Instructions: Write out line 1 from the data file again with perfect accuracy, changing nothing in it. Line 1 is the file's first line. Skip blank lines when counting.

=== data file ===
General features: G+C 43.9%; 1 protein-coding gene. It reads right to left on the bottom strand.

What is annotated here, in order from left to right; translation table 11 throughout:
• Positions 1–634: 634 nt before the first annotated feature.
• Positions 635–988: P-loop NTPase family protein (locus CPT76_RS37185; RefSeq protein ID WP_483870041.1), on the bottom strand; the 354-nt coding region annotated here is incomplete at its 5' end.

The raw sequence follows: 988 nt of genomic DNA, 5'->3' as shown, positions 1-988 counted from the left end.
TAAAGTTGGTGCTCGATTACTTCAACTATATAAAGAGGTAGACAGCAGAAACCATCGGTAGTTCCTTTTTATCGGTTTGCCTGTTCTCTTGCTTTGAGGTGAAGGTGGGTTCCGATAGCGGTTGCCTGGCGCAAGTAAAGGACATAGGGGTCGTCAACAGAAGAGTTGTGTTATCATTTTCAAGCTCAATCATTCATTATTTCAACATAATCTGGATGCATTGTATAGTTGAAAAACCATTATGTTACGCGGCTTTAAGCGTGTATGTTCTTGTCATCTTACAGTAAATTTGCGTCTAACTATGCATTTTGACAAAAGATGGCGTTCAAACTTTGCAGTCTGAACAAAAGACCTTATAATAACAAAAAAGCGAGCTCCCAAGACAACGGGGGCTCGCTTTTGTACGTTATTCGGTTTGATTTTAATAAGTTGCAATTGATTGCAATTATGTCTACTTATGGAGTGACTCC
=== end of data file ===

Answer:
General features: G+C 43.9%; 1 protein-coding gene. It reads right to left on the bottom strand.